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NYGAARD - BREAKTHROUGHS

The Seventies

Descriptions of concepts

Nygaard’s work – generalizing object-orientation and the social implications of computing science



In the seventies Nygaard’s work is characterized by two main aspects. On the one hand he tried to advance knowledge of object-orientation: on the other hand he did research for the Norwegian trade unions on planning, control and data processing, all evaluated in the light of the objectives of organised labour (1971-1973, together with Olav Terje Bergo) and on the social impact of computer technology.
As Simula was applied in many different environments, it turned out that many users seemed to gain a deeper understanding of their problem domain by having to develop a model using Simula than of the actual simulation results. The process of describing the application domain in most cases provided a valuable insight into the modelled application domain itself. This led Kristen Nygaard to formulate one of his favourite messages: “To program is to understand”. Programming should not just be considered a low-level technical discipline where it is just a matter of getting around the problem. A program should reflect an understanding of the problem domain.
Nygaard was very interested in the further development of object-oriented technologies and was thrilled by the enormous success achieved by object-orientation. In (Meyer, 2002) Ole Lehrmann Madsen describes this as follows: “I remember when he came back from a visit to Xerox Parc where Alan Kay had showed him Smalltalk – he was impressed and enthusiastic to see how ideas from Simula had inspired the Smalltalk team. He was happy seeing these ideas adapted by languages such as Flavours, Loops, C++, Eiffel, Java, C#, and many others. He never participated in the critique of possible shortcomings of other languages – on the contrary he respected their creators and acknowledged their influence on the development of OO.”
Nygaard and others decided to develop a successor for Simula focusing on system description, not execution. This development process lad to a language called DELTA . Delta made it possible to express true concurrent objects and to use predicates to express state changes. Nygaard summarized the objectives of DELTA by citing the original statements in the DELTA language report: “The purpose of this report is to develop a conceptual framework for conceiving systems, and an associated system description language. Our starting point has been a language which is designed as a tool for both system description and the writing of computer programs: the Simula language. We have, however, freed ourselves from the restrictions imposed by the computer, described above. We hope to have provided a tool which makes it possible to conceive systems in ways natural to human beings, using and extending the properties of programming languages, making it possible to combine algorithmic, mathematical and natural language modes of expression.” (Nygaard, 1997)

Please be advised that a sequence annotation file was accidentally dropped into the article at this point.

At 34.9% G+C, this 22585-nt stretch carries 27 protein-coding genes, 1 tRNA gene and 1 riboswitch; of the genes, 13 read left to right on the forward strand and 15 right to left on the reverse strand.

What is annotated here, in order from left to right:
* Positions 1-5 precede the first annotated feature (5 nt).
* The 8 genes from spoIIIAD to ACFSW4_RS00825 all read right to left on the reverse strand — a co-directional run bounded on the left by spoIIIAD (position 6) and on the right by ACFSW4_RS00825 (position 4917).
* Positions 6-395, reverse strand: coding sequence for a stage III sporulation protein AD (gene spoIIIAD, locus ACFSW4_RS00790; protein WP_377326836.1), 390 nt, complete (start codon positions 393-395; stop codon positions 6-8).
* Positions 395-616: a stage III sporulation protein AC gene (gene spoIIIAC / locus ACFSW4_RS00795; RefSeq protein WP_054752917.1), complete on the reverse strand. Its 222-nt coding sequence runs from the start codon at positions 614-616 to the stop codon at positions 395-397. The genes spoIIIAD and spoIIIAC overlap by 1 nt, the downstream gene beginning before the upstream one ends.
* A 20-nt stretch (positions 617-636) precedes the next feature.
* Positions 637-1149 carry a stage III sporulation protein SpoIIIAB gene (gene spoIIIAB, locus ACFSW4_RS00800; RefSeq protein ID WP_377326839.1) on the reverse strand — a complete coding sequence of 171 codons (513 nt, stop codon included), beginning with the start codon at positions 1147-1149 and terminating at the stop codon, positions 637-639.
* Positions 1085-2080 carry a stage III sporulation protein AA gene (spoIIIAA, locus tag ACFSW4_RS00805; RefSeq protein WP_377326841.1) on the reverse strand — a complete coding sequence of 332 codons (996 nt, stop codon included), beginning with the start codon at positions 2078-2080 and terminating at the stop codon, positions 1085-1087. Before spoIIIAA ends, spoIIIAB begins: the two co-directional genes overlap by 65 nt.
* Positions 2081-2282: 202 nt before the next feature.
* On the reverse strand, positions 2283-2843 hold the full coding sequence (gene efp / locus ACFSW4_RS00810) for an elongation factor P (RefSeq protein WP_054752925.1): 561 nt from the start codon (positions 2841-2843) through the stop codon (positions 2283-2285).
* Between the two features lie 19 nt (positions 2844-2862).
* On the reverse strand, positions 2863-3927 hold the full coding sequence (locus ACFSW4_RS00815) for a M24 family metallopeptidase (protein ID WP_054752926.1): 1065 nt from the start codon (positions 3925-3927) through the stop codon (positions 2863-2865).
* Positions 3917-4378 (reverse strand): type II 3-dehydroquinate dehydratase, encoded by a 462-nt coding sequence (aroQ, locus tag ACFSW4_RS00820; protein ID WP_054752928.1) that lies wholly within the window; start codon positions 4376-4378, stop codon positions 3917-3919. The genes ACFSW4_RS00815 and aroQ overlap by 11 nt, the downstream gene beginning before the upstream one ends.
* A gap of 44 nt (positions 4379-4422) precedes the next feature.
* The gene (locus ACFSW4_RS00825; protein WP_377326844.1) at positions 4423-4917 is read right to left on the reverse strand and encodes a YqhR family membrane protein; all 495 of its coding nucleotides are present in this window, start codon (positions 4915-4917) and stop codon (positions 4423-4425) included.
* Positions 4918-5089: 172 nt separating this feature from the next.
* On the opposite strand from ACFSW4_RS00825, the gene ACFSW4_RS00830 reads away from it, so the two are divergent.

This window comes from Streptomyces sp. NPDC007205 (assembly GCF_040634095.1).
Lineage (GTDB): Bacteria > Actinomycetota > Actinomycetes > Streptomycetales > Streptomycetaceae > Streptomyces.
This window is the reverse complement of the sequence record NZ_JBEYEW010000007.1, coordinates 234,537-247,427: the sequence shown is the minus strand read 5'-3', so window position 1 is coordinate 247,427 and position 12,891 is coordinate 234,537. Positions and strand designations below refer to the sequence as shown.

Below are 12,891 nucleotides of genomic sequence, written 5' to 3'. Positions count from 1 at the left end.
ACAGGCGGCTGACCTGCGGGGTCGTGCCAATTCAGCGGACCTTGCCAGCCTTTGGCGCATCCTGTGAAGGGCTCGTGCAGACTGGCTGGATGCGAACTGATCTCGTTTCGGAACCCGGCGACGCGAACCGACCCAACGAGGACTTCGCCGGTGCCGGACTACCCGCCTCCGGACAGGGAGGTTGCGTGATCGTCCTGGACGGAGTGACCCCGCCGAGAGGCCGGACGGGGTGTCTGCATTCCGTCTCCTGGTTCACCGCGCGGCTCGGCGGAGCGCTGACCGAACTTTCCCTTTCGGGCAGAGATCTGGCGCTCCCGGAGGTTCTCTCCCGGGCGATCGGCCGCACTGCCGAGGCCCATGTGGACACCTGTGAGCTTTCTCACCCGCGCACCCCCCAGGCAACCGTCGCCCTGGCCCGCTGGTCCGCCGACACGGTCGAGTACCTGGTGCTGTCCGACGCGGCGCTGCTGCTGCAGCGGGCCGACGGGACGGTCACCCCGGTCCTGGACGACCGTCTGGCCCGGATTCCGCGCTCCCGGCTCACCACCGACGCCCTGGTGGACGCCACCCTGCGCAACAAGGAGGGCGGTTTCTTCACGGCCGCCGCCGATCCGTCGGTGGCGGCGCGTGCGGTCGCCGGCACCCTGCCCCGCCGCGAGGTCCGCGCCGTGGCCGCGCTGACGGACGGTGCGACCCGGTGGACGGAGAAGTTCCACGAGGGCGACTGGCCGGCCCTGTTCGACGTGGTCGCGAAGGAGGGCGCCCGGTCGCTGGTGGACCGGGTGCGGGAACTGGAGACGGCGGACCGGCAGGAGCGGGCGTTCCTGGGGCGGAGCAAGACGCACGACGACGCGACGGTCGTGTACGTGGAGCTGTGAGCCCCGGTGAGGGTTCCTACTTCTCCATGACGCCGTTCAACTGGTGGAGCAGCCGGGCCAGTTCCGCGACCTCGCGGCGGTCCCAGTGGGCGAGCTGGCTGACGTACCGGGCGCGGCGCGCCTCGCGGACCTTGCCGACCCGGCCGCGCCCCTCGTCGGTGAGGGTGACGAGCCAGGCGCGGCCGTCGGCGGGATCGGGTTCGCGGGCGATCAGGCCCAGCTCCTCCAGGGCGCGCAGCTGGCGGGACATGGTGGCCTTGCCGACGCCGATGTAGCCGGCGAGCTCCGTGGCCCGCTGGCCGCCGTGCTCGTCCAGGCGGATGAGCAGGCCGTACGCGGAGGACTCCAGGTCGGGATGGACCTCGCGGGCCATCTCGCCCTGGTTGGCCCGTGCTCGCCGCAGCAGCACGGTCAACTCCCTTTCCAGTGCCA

From 1973-1975 Kristen Nygaard was a visiting professor at Aarhus University, Denmark. During this period a project was started to develop a programming language based on the DELTA ideas. This language should be a (programming language) successor to Simula and was called GAMMA. Since it was a common assumption in the seventies that a general programming language was not usable as a systems programming language, they defined a system programming language to be used to implement GAMMA. This language was called BETA. Finally, the machine level language was called ALPHA.
The results for DELTA were described in a comprehensive report and it was later used in a few projects but it never achieved widespread distribution. The attempts to formalize DELTA by means of Petri Nets produced another language called EPSILON. The GAMMA language was never developed. During the work on BETA it was realized that there was no need for GAMMA. Because of BETA’s powerful abstraction mechanisms, the GAMMA level could be handled by supplying class libraries and frameworks.
The early work on BETA was started in 1975 as the Joint Language Project (JLP). The initial purpose for this language was: “(1) To develop and implement a high level programming language as a projection of the DELTA system description language into the environment of computing equipment. (2) To provide a common central activity to which a number of research efforts in various fields of informatics and at various institutions could be related.” (Nygaard, 1997)
BETA supports the object-oriented perspective on programming and contains facilities for procedural and functional programming. This description builds on definitions given in (Madsen, 1993) where object-oriented programming is defined as: “A program execution is regarded as a physical model, simulating the behaviour of either a real or imaginary part of the world”.